A Free-Market Energy Blog

“Wind Energy Isn’t a Breeze” (Slate looks critically at industrial wind)

By Robert Bradley Jr. -- August 28, 2017

“When they try to express concerns [about wind turbines], farmers often face an accusation from those living far away: that they are climate change deniers….. [Q]uestioning wind energy means that ‘people will associate you with Republicans or with the Trump campaign, anti-environment, [but] nothing could be further from the truth.'”

– Leah McBride Mensching, “Wind Energy Isn’t a Breeze.” Slate, August 24, 2017.

“If this Slate article is followed by more such pieces, there will be no way to contain the civil war within the environmental movement between the grass roots and Washington, DC. One can only hope that what should have happened years ago can happen now.” (post below)

Many in the free-market movement, as well as at the environmental grassroots, have been all but amazed at the ability of Washington’s, “green” establishment to smooth over the problems of an energy source that is very land-intensive, remote, and hard-material heavy compared to the energy dense alternatives—from natural gas to nuclear power.

Industrial wind turbines at scale are hardly distributed generation like a solar panel or array of panels. They are technological monstrosities, from a small-is-beautiful, ecological perspective.

But two characteristics of industrial wind that are normally considered bad may not be bad to the forced energy transformationists (FET). Wind turbines generate more expensive power—and generate it far less reliably than consumer-chosen alternatives. But to the FETs, prices need to be higher. And any reliability issues can be solved by … making electricity more expensive still.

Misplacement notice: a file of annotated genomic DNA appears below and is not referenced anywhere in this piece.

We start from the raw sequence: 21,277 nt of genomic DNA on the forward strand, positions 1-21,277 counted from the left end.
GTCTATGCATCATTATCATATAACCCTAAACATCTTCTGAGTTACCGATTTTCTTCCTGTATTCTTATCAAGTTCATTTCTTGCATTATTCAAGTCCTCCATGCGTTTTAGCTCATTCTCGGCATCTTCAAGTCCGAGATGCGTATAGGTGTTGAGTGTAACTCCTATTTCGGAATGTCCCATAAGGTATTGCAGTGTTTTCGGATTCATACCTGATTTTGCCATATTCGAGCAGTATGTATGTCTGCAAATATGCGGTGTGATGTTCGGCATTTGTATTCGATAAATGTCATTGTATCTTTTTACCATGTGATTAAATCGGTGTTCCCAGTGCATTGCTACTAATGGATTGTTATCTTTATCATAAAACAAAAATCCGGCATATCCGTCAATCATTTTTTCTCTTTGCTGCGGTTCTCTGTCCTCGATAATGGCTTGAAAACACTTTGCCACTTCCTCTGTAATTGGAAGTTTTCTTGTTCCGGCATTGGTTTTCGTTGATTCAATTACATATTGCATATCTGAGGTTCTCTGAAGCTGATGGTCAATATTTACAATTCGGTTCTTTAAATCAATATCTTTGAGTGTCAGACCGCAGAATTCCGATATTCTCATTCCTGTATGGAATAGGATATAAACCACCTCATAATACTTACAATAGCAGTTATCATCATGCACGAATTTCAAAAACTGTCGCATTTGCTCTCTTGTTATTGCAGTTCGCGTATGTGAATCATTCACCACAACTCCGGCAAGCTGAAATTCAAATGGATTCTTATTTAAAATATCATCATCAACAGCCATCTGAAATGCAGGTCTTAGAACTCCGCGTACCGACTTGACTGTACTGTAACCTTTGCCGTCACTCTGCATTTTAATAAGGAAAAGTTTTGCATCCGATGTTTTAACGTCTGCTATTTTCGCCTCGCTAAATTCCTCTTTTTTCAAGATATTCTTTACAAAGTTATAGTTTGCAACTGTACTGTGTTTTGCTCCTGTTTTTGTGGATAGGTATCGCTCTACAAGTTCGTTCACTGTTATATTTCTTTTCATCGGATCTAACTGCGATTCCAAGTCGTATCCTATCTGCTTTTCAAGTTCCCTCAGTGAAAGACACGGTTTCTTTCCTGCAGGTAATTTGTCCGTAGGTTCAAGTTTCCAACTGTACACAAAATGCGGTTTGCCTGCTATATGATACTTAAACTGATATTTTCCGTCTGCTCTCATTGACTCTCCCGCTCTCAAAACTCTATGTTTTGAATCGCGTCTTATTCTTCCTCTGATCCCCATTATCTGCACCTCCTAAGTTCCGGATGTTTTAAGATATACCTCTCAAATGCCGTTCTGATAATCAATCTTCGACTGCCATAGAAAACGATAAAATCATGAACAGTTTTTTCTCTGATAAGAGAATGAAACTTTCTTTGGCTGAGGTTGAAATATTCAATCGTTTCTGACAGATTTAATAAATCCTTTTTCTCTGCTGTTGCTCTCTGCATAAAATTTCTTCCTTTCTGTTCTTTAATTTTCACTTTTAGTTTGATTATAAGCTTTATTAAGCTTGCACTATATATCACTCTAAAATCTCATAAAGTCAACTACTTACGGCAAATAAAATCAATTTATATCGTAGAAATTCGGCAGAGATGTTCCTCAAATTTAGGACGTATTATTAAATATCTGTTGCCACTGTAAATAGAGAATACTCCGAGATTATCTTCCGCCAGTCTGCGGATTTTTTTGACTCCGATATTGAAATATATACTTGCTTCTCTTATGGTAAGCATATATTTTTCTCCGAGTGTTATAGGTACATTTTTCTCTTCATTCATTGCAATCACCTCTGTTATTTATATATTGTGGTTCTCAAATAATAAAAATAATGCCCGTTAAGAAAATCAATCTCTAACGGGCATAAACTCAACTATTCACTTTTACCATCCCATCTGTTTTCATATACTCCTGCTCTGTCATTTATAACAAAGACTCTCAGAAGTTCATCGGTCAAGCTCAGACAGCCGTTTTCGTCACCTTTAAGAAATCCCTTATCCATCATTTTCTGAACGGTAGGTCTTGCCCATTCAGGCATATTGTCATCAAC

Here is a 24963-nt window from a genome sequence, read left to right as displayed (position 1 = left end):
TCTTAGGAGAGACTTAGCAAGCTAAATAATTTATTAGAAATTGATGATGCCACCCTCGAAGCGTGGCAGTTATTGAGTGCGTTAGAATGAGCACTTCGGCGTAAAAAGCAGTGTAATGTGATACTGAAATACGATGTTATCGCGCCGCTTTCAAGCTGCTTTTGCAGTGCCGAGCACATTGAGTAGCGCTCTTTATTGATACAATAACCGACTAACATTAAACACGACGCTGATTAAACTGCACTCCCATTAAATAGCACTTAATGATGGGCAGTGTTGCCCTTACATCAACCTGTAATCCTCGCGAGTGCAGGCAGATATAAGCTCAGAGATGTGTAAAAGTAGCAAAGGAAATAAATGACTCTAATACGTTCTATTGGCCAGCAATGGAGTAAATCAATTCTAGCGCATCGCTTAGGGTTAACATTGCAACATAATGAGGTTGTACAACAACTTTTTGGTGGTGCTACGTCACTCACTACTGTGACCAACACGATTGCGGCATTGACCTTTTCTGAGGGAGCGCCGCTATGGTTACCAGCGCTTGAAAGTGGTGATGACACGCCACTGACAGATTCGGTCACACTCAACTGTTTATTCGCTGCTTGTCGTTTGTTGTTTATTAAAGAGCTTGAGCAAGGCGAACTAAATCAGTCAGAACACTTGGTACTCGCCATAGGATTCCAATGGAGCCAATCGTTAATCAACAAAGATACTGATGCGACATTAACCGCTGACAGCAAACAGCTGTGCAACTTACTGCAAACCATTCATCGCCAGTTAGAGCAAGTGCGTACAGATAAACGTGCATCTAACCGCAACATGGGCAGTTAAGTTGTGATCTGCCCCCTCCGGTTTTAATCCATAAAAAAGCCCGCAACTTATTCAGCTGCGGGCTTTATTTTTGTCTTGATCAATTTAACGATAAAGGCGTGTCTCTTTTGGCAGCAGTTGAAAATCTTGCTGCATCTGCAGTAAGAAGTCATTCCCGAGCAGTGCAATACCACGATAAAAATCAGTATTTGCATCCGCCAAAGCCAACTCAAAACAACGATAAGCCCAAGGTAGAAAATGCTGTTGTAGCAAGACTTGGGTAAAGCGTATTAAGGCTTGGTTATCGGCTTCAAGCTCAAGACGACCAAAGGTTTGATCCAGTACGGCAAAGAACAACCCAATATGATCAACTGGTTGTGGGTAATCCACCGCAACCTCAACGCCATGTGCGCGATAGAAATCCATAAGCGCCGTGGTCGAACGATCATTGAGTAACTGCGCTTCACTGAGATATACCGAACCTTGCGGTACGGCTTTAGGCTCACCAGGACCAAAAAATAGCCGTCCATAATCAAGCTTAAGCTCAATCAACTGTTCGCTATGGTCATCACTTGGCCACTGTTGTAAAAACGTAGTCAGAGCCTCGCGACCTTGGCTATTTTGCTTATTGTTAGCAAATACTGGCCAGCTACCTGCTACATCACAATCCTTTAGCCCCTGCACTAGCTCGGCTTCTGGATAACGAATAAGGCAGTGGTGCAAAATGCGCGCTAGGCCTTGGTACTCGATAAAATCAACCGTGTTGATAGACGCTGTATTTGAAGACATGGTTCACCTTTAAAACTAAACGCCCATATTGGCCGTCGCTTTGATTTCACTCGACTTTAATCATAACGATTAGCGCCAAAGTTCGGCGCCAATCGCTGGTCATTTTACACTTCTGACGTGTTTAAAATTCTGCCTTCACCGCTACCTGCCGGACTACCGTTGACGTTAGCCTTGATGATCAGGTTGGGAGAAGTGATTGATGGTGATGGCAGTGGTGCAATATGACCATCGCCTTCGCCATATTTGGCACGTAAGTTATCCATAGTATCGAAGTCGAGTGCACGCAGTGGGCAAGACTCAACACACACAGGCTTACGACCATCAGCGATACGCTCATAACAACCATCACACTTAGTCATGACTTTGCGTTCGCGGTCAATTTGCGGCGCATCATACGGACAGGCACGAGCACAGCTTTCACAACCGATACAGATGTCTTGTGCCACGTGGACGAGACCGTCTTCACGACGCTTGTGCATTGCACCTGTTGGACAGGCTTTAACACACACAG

Slate Article

Leah McBride Mensching’s “Wind Energy Isn’t a Breeze” speaks for itself. Some pertinent excerpts follow:

“Farmers near wind turbines face (sometimes literal) headaches.”

“A turbine doesn’t affect just the few acres surrounding it—it has an impact on the entire farm it sits on, as well as neighboring farms.”

“Building and maintaining a turbine requires heavy equipment that damages tiles under fields, which affects drainage in surrounding fields. Drainage problems can hurt crop yields and even stop a farmer from being able to plant in the first place.”

“A turbine also makes it more difficult, or sometimes impossible, for crop dusters to fly over fields around it in order to spray pesticides that protect their crops.”

“Farmers also have concerns about their own safety, and the safety of the people they hire. Reports of turbines catching fire and throwing ice, even blades breaking off, cause farmers to worry.”

“There are also issues of shadow flicker and the noise turbines can make, which aren’t just annoying—they can even make people feel sick. (There isn’t yet much research on the potential health effects of living near wind farms, and some suggest “wind turbine syndrome” might be psychogenic—though that wouldn’t mean people aren’t experiencing real symptoms.)”